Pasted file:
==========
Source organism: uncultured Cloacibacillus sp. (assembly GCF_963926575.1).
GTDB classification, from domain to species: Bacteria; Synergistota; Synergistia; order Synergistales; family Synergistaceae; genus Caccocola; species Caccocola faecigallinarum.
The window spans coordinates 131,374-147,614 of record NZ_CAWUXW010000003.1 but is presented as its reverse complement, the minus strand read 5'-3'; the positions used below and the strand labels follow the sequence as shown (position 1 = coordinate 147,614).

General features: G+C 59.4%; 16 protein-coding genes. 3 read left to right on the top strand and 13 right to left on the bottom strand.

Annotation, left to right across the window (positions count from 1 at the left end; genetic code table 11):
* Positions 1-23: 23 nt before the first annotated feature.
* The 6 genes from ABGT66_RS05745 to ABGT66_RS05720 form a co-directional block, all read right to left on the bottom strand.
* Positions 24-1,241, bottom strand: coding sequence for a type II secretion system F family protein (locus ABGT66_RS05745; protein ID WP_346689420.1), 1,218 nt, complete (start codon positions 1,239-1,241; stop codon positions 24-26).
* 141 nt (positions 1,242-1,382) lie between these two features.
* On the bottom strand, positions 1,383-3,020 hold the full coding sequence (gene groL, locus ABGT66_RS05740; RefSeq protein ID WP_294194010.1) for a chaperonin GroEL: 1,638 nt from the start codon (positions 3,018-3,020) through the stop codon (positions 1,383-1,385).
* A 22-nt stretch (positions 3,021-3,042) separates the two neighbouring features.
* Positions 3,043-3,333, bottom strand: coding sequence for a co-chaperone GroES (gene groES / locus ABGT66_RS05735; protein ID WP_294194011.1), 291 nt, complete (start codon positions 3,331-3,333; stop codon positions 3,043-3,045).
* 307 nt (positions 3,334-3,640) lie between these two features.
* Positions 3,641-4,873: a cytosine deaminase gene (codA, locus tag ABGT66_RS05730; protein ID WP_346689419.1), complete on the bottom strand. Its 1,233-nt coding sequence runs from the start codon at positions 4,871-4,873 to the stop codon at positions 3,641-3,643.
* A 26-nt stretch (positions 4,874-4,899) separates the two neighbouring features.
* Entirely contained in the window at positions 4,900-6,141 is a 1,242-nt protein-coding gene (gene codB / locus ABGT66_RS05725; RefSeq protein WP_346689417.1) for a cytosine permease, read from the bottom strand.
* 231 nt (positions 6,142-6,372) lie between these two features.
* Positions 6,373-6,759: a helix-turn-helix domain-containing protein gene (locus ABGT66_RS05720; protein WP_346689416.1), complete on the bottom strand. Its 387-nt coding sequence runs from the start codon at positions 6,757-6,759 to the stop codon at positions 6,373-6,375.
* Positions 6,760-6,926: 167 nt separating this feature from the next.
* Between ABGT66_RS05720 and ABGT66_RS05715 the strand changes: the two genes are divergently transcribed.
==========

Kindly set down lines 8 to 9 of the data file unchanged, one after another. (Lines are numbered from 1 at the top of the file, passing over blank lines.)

* Positions 24-1,241, bottom strand: coding sequence for a type II secretion system F family protein (locus ABGT66_RS05745; protein ID WP_346689420.1), 1,218 nt, complete (start codon positions 1,239-1,241; stop codon positions 24-26).
* 141 nt (positions 1,242-1,382) lie between these two features.